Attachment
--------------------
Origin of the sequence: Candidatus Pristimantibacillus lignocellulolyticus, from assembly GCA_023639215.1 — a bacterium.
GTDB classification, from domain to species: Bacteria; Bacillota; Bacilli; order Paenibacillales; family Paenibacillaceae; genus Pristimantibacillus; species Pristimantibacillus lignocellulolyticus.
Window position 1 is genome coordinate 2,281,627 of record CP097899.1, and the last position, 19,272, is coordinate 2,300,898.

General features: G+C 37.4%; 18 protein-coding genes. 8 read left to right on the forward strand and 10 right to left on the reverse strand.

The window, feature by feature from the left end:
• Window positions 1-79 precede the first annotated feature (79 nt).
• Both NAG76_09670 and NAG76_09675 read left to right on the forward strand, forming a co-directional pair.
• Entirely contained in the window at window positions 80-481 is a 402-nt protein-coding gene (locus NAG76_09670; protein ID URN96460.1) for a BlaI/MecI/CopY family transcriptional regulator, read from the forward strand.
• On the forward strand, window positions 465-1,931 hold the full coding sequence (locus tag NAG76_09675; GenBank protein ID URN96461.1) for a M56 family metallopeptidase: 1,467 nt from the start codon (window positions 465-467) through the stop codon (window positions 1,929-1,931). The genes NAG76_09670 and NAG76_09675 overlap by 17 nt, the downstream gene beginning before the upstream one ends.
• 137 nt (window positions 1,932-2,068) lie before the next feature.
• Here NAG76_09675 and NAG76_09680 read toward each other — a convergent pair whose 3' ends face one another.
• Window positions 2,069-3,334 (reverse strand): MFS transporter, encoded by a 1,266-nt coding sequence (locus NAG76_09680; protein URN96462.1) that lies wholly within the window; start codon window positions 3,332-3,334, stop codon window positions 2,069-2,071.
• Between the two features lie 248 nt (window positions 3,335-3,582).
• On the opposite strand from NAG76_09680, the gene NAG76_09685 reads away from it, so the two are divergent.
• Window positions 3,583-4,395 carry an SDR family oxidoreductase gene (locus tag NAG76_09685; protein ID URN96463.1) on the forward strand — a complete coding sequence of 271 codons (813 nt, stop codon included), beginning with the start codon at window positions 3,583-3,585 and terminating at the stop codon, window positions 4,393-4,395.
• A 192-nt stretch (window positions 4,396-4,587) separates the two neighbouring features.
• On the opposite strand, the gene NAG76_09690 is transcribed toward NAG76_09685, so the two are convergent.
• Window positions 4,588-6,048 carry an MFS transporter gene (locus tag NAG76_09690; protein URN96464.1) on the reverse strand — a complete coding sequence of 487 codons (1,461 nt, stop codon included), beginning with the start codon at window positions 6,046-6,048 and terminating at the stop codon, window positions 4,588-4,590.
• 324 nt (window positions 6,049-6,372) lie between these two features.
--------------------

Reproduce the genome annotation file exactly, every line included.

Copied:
Origin of the sequence: Candidatus Pristimantibacillus lignocellulolyticus, from assembly GCA_023639215.1 — a bacterium.
GTDB classification, from domain to species: Bacteria; Bacillota; Bacilli; order Paenibacillales; family Paenibacillaceae; genus Pristimantibacillus; species Pristimantibacillus lignocellulolyticus.
Window position 1 is genome coordinate 2,281,627 of record CP097899.1, and the last position, 19,272, is coordinate 2,300,898.

General features: G+C 37.4%; 18 protein-coding genes. 8 read left to right on the forward strand and 10 right to left on the reverse strand.

The window, feature by feature from the left end:
• Window positions 1-79 precede the first annotated feature (79 nt).
• Both NAG76_09670 and NAG76_09675 read left to right on the forward strand, forming a co-directional pair.
• Entirely contained in the window at window positions 80-481 is a 402-nt protein-coding gene (locus NAG76_09670; protein ID URN96460.1) for a BlaI/MecI/CopY family transcriptional regulator, read from the forward strand.
• On the forward strand, window positions 465-1,931 hold the full coding sequence (locus tag NAG76_09675; GenBank protein ID URN96461.1) for a M56 family metallopeptidase: 1,467 nt from the start codon (window positions 465-467) through the stop codon (window positions 1,929-1,931). The genes NAG76_09670 and NAG76_09675 overlap by 17 nt, the downstream gene beginning before the upstream one ends.
• 137 nt (window positions 1,932-2,068) lie before the next feature.
• Here NAG76_09675 and NAG76_09680 read toward each other — a convergent pair whose 3' ends face one another.
• Window positions 2,069-3,334 (reverse strand): MFS transporter, encoded by a 1,266-nt coding sequence (locus NAG76_09680; protein URN96462.1) that lies wholly within the window; start codon window positions 3,332-3,334, stop codon window positions 2,069-2,071.
• Between the two features lie 248 nt (window positions 3,335-3,582).
• On the opposite strand from NAG76_09680, the gene NAG76_09685 reads away from it, so the two are divergent.
• Window positions 3,583-4,395 carry an SDR family oxidoreductase gene (locus tag NAG76_09685; protein ID URN96463.1) on the forward strand — a complete coding sequence of 271 codons (813 nt, stop codon included), beginning with the start codon at window positions 3,583-3,585 and terminating at the stop codon, window positions 4,393-4,395.
• A 192-nt stretch (window positions 4,396-4,587) separates the two neighbouring features.
• On the opposite strand, the gene NAG76_09690 is transcribed toward NAG76_09685, so the two are convergent.
• Window positions 4,588-6,048 carry an MFS transporter gene (locus tag NAG76_09690; protein URN96464.1) on the reverse strand — a complete coding sequence of 487 codons (1,461 nt, stop codon included), beginning with the start codon at window positions 6,046-6,048 and terminating at the stop codon, window positions 4,588-4,590.
• 324 nt (window positions 6,049-6,372) lie between these two features.